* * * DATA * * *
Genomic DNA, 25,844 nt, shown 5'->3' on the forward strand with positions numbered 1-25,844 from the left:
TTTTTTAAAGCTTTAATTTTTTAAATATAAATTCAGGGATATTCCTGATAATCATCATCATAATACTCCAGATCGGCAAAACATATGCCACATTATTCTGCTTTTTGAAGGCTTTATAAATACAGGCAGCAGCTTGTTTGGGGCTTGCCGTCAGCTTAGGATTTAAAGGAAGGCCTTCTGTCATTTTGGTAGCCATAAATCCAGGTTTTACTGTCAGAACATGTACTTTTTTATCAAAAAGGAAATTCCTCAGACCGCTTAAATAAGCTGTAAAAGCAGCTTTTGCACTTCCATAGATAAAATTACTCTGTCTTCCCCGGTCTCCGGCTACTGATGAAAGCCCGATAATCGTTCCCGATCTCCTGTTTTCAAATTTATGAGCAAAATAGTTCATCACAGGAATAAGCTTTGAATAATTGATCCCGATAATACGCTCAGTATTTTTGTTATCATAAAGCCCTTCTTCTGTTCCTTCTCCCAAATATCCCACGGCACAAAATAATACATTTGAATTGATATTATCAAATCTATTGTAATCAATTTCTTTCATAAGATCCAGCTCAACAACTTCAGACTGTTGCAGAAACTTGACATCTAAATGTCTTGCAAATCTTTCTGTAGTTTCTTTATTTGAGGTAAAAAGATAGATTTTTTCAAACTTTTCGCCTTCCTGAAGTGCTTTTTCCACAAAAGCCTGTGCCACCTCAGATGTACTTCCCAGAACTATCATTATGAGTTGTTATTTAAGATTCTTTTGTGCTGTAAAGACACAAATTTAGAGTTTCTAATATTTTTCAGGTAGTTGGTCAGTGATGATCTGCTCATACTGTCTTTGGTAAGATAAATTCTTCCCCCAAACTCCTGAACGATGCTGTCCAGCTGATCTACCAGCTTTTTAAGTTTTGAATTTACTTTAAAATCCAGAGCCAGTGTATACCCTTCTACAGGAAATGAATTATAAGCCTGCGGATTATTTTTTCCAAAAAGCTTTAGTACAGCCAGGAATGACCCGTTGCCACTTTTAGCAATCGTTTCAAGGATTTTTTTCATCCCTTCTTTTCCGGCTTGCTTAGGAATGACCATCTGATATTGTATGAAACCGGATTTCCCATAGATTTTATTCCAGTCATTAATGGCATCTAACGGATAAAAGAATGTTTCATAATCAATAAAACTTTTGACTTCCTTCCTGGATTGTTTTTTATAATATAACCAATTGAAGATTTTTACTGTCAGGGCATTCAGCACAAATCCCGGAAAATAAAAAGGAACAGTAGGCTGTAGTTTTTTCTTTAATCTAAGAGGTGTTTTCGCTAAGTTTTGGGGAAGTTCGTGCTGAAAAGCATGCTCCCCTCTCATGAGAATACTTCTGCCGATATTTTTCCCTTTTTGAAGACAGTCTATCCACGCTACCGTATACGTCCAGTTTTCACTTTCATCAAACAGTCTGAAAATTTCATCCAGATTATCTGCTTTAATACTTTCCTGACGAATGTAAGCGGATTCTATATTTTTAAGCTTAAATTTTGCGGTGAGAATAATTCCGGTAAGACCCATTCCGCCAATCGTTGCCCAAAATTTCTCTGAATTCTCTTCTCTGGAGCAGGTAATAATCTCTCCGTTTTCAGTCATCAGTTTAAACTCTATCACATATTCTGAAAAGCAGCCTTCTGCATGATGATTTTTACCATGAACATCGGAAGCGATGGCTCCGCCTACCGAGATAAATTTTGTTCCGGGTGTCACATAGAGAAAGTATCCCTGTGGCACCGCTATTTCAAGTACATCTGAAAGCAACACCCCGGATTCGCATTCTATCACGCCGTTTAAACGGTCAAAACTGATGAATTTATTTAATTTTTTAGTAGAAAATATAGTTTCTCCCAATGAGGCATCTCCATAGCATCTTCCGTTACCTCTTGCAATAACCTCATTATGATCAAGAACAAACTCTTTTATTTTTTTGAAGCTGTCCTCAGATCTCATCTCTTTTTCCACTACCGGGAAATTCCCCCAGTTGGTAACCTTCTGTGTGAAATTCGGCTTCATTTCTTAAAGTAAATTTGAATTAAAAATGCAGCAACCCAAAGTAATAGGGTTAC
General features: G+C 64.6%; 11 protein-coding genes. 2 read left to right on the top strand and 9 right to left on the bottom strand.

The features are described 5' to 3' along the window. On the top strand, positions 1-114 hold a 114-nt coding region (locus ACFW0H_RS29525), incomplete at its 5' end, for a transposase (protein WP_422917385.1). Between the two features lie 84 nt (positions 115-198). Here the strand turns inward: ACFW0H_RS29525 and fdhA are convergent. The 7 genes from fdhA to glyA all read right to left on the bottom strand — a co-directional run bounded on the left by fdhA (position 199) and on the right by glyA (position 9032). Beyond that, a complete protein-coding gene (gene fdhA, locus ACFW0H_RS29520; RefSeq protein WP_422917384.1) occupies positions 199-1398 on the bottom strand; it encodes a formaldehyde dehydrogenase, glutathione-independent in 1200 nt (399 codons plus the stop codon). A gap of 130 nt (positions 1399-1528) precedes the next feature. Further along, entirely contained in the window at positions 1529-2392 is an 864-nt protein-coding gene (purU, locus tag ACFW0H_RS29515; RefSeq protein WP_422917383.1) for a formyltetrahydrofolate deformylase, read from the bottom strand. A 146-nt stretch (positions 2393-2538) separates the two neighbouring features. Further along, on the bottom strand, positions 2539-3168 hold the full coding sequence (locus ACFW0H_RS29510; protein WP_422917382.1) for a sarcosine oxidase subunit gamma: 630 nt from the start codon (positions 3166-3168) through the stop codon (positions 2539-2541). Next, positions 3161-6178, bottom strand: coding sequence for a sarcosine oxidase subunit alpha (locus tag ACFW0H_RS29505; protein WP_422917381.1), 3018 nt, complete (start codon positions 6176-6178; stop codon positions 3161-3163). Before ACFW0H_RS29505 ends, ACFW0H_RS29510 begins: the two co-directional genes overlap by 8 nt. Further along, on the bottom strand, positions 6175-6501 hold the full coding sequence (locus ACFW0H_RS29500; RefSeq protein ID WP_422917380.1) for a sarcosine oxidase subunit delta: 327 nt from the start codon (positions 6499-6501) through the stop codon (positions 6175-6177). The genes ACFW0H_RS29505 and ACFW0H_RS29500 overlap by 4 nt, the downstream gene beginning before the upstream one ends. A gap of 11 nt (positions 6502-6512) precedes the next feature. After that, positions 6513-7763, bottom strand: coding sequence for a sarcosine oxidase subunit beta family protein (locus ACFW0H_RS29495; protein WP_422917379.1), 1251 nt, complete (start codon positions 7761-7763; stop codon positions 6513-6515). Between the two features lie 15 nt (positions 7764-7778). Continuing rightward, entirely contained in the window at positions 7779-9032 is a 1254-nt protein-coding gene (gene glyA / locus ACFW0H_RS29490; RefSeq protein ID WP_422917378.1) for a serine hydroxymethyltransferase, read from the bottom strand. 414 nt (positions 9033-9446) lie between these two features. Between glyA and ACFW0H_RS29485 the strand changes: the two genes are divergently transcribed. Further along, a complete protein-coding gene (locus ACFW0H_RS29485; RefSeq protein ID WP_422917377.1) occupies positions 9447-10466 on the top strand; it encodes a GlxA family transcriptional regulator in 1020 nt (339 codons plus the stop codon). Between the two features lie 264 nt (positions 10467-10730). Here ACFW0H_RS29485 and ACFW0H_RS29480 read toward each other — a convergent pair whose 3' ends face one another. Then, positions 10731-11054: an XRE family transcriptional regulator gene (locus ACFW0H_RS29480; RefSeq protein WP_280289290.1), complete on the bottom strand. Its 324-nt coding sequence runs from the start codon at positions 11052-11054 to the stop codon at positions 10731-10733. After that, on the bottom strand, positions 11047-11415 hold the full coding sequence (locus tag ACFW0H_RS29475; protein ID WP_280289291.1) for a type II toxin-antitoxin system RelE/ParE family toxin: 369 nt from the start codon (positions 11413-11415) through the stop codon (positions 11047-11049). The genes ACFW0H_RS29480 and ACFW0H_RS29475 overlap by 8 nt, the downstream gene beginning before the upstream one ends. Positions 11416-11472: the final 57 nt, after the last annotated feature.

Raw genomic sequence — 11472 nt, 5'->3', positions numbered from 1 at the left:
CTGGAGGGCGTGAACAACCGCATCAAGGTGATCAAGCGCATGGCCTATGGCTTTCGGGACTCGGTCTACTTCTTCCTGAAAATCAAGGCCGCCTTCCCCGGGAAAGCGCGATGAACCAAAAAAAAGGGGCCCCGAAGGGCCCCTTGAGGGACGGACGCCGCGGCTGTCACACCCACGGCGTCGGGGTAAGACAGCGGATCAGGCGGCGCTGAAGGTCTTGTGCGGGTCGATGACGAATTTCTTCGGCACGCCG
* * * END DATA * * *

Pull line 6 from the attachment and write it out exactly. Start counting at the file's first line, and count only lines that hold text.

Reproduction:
CTGGAGGGCGTGAACAACCGCATCAAGGTGATCAAGCGCATGGCCTATGGCTTTCGGGACTCGGTCTACTTCTTCCTGAAAATCAAGGCCGCCTTCCCCGGGAAAGCGCGATGAACCAAAAAAAAGGGGCCCCGAAGGGCCCCTTGAGGGACGGACGCCGCGGCTGTCACACCCACGGCGTCGGGGTAAGACAGCGGATCAGGCGGCGCTGAAGGTCTTGTGCGGGTCGATGACGAATTTCTTCGGCACGCCG